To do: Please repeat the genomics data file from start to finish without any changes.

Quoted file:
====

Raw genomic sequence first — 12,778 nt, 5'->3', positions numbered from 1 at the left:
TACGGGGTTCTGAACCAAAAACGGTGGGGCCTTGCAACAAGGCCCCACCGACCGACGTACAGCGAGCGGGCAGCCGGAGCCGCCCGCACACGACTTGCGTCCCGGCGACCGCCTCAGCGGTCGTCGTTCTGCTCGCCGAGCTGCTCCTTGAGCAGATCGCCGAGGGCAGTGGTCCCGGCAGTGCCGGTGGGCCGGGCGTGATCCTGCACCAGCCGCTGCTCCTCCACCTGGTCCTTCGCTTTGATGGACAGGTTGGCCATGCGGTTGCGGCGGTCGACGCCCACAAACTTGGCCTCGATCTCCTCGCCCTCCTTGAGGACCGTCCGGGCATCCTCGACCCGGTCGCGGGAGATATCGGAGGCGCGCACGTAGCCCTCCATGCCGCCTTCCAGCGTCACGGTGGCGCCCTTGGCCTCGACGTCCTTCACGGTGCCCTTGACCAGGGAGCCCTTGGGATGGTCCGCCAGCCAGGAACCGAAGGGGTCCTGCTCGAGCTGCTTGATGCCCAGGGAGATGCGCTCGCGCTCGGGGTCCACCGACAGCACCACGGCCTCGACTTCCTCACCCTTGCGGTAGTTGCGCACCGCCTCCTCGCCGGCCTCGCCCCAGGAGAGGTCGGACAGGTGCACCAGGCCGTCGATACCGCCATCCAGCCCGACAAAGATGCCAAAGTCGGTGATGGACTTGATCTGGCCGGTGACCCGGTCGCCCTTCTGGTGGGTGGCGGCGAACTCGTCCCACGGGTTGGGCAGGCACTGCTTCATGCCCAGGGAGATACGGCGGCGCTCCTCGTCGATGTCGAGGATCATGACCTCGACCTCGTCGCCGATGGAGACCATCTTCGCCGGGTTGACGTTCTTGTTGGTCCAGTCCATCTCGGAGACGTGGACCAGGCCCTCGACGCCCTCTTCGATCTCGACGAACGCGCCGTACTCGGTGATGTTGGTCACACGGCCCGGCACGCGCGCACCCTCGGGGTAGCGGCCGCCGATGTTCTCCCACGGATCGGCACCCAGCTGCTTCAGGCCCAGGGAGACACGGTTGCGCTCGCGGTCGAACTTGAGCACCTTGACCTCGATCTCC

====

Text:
Raw genomic sequence first — 12,778 nt, 5'->3', positions numbered from 1 at the left:
TACGGGGTTCTGAACCAAAAACGGTGGGGCCTTGCAACAAGGCCCCACCGACCGACGTACAGCGAGCGGGCAGCCGGAGCCGCCCGCACACGACTTGCGTCCCGGCGACCGCCTCAGCGGTCGTCGTTCTGCTCGCCGAGCTGCTCCTTGAGCAGATCGCCGAGGGCAGTGGTCCCGGCAGTGCCGGTGGGCCGGGCGTGATCCTGCACCAGCCGCTGCTCCTCCACCTGGTCCTTCGCTTTGATGGACAGGTTGGCCATGCGGTTGCGGCGGTCGACGCCCACAAACTTGGCCTCGATCTCCTCGCCCTCCTTGAGGACCGTCCGGGCATCCTCGACCCGGTCGCGGGAGATATCGGAGGCGCGCACGTAGCCCTCCATGCCGCCTTCCAGCGTCACGGTGGCGCCCTTGGCCTCGACGTCCTTCACGGTGCCCTTGACCAGGGAGCCCTTGGGATGGTCCGCCAGCCAGGAACCGAAGGGGTCCTGCTCGAGCTGCTTGATGCCCAGGGAGATGCGCTCGCGCTCGGGGTCCACCGACAGCACCACGGCCTCGACTTCCTCACCCTTGCGGTAGTTGCGCACCGCCTCCTCGCCGGCCTCGCCCCAGGAGAGGTCGGACAGGTGCACCAGGCCGTCGATACCGCCATCCAGCCCGACAAAGATGCCAAAGTCGGTGATGGACTTGATCTGGCCGGTGACCCGGTCGCCCTTCTGGTGGGTGGCGGCGAACTCGTCCCACGGGTTGGGCAGGCACTGCTTCATGCCCAGGGAGATACGGCGGCGCTCCTCGTCGATGTCGAGGATCATGACCTCGACCTCGTCGCCGATGGAGACCATCTTCGCCGGGTTGACGTTCTTGTTGGTCCAGTCCATCTCGGAGACGTGGACCAGGCCCTCGACGCCCTCTTCGATCTCGACGAACGCGCCGTACTCGGTGATGTTGGTCACACGGCCCGGCACGCGCGCACCCTCGGGGTAGCGGCCGCCGATGTTCTCCCACGGATCGGCACCCAGCTGCTTCAGGCCCAGGGAGACACGGTTGCGCTCGCGGTCGAACTTGAGCACCTTGACCTCGATCTCC